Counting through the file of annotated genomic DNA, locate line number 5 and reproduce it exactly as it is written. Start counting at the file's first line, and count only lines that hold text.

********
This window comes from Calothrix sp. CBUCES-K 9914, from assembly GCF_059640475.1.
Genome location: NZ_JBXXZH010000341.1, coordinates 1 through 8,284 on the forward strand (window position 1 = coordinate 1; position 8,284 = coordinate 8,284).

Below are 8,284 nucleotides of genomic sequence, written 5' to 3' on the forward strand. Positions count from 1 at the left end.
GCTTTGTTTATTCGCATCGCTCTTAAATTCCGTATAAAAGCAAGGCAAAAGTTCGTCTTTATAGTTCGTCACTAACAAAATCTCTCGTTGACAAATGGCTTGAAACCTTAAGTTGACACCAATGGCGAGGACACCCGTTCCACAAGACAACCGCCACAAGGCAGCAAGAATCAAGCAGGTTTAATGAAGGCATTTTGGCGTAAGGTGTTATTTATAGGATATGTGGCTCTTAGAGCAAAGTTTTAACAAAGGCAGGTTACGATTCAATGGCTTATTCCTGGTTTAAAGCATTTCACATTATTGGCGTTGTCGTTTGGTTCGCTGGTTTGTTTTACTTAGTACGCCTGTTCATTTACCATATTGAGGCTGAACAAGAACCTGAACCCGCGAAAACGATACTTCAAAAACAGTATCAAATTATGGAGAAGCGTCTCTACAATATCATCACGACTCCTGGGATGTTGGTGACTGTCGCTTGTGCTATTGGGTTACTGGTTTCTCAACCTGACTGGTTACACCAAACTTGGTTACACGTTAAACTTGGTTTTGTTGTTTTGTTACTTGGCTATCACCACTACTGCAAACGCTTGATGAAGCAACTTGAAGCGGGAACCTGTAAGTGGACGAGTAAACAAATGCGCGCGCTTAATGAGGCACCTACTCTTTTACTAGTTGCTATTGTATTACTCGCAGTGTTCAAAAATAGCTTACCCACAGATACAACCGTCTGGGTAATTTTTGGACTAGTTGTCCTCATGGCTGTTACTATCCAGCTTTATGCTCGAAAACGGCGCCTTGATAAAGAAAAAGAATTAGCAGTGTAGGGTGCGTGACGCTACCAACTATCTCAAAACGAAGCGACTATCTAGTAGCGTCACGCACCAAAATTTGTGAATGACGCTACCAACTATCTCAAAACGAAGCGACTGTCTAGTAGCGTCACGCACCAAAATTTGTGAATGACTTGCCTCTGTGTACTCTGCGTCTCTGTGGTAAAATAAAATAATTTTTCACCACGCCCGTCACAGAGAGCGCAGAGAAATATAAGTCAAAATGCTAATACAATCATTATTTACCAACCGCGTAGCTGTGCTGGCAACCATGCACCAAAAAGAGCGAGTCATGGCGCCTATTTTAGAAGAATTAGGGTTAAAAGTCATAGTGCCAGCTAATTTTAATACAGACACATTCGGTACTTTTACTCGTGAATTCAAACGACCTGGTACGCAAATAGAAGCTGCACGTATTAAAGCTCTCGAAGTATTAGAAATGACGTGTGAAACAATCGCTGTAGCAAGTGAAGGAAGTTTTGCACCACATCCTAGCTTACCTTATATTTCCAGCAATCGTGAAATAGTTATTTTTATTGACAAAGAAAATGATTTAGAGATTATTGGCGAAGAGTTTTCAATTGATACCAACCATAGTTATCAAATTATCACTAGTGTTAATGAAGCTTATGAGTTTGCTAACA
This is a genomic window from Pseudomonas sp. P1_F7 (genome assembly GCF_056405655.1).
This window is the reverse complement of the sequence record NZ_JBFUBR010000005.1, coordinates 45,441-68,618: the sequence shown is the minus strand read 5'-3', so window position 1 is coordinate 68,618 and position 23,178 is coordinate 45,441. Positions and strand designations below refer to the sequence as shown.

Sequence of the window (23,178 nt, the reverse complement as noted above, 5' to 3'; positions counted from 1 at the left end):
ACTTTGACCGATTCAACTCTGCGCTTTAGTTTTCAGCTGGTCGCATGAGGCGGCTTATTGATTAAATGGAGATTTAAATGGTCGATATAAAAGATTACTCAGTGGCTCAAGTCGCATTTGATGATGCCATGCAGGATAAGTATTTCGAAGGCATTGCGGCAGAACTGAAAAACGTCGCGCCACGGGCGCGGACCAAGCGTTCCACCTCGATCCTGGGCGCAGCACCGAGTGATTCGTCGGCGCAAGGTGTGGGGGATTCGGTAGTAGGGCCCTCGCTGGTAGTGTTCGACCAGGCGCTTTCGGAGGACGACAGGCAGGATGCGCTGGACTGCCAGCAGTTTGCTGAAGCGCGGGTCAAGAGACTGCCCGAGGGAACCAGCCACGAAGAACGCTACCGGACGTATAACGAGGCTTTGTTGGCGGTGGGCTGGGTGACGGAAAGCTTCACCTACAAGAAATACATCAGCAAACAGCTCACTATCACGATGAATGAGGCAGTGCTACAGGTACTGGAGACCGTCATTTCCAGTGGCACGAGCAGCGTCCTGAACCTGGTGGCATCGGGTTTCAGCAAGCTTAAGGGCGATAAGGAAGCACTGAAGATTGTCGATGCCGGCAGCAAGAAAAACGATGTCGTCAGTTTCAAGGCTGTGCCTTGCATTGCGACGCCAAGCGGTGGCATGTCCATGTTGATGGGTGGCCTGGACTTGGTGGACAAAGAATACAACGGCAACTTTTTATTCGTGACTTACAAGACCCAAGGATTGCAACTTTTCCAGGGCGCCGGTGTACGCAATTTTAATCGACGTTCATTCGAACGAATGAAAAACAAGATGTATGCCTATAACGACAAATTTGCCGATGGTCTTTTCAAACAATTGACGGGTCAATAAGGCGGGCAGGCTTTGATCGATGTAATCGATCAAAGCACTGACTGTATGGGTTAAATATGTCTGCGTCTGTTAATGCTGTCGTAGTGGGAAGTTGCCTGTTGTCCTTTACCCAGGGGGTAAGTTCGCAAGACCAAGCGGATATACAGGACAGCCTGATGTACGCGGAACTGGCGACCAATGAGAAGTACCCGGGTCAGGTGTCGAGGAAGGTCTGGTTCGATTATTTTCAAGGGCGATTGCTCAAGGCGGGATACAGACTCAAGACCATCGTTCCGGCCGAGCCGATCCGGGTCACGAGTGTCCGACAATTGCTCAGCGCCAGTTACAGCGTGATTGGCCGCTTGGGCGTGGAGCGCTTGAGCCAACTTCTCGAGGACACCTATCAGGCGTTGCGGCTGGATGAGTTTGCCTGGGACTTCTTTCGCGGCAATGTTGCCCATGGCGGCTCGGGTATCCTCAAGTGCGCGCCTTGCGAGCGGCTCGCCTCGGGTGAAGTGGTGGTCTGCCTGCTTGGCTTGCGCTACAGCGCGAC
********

This is a genomic window from Pseudomonas sp. P1_F7 (genome assembly GCF_056405655.1).